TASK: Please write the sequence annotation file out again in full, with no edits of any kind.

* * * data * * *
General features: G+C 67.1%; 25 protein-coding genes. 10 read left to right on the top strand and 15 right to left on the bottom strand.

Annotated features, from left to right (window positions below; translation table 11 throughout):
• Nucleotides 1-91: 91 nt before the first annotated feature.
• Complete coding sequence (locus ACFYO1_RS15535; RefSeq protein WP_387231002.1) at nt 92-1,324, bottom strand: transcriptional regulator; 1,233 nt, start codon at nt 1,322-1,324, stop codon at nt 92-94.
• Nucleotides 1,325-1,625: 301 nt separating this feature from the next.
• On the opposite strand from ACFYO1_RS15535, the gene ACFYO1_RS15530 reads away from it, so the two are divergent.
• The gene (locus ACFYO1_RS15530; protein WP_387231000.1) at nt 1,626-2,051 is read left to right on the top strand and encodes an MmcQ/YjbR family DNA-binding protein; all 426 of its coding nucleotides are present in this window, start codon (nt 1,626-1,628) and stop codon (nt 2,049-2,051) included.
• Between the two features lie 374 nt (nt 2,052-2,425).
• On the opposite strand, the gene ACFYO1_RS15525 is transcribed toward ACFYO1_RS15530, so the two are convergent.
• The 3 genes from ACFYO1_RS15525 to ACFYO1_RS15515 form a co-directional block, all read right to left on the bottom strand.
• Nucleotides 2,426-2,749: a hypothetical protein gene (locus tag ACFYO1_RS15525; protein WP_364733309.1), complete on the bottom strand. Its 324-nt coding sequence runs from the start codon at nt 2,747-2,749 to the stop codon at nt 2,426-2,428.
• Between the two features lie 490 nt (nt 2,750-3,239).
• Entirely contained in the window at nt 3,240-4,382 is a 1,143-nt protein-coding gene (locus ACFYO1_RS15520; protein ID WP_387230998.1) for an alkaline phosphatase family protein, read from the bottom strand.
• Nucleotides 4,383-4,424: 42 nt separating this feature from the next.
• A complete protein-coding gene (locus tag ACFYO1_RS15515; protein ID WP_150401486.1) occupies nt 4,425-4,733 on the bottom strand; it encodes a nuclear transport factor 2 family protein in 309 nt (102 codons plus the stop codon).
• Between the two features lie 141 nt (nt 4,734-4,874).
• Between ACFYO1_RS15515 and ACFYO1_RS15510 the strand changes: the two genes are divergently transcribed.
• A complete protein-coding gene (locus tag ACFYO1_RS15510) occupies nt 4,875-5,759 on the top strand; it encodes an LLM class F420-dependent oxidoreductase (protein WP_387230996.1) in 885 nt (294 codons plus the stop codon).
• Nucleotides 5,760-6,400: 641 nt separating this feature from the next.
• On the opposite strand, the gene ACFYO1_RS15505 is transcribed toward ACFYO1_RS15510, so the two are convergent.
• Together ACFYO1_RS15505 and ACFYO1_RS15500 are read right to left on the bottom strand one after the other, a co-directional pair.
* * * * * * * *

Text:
General features: G+C 67.1%; 25 protein-coding genes. 10 read left to right on the top strand and 15 right to left on the bottom strand.

Annotated features, from left to right (window positions below; translation table 11 throughout):
• Nucleotides 1-91: 91 nt before the first annotated feature.
• Complete coding sequence (locus ACFYO1_RS15535; RefSeq protein WP_387231002.1) at nt 92-1,324, bottom strand: transcriptional regulator; 1,233 nt, start codon at nt 1,322-1,324, stop codon at nt 92-94.
• Nucleotides 1,325-1,625: 301 nt separating this feature from the next.
• On the opposite strand from ACFYO1_RS15535, the gene ACFYO1_RS15530 reads away from it, so the two are divergent.
• The gene (locus ACFYO1_RS15530; protein WP_387231000.1) at nt 1,626-2,051 is read left to right on the top strand and encodes an MmcQ/YjbR family DNA-binding protein; all 426 of its coding nucleotides are present in this window, start codon (nt 1,626-1,628) and stop codon (nt 2,049-2,051) included.
• Between the two features lie 374 nt (nt 2,052-2,425).
• On the opposite strand, the gene ACFYO1_RS15525 is transcribed toward ACFYO1_RS15530, so the two are convergent.
• The 3 genes from ACFYO1_RS15525 to ACFYO1_RS15515 form a co-directional block, all read right to left on the bottom strand.
• Nucleotides 2,426-2,749: a hypothetical protein gene (locus tag ACFYO1_RS15525; protein WP_364733309.1), complete on the bottom strand. Its 324-nt coding sequence runs from the start codon at nt 2,747-2,749 to the stop codon at nt 2,426-2,428.
• Between the two features lie 490 nt (nt 2,750-3,239).
• Entirely contained in the window at nt 3,240-4,382 is a 1,143-nt protein-coding gene (locus ACFYO1_RS15520; protein ID WP_387230998.1) for an alkaline phosphatase family protein, read from the bottom strand.
• Nucleotides 4,383-4,424: 42 nt separating this feature from the next.
• A complete protein-coding gene (locus tag ACFYO1_RS15515; protein ID WP_150401486.1) occupies nt 4,425-4,733 on the bottom strand; it encodes a nuclear transport factor 2 family protein in 309 nt (102 codons plus the stop codon).
• Between the two features lie 141 nt (nt 4,734-4,874).
• Between ACFYO1_RS15515 and ACFYO1_RS15510 the strand changes: the two genes are divergently transcribed.
• A complete protein-coding gene (locus tag ACFYO1_RS15510) occupies nt 4,875-5,759 on the top strand; it encodes an LLM class F420-dependent oxidoreductase (protein WP_387230996.1) in 885 nt (294 codons plus the stop codon).
• Nucleotides 5,760-6,400: 641 nt separating this feature from the next.
• On the opposite strand, the gene ACFYO1_RS15505 is transcribed toward ACFYO1_RS15510, so the two are convergent.
• Together ACFYO1_RS15505 and ACFYO1_RS15500 are read right to left on the bottom strand one after the other, a co-directional pair.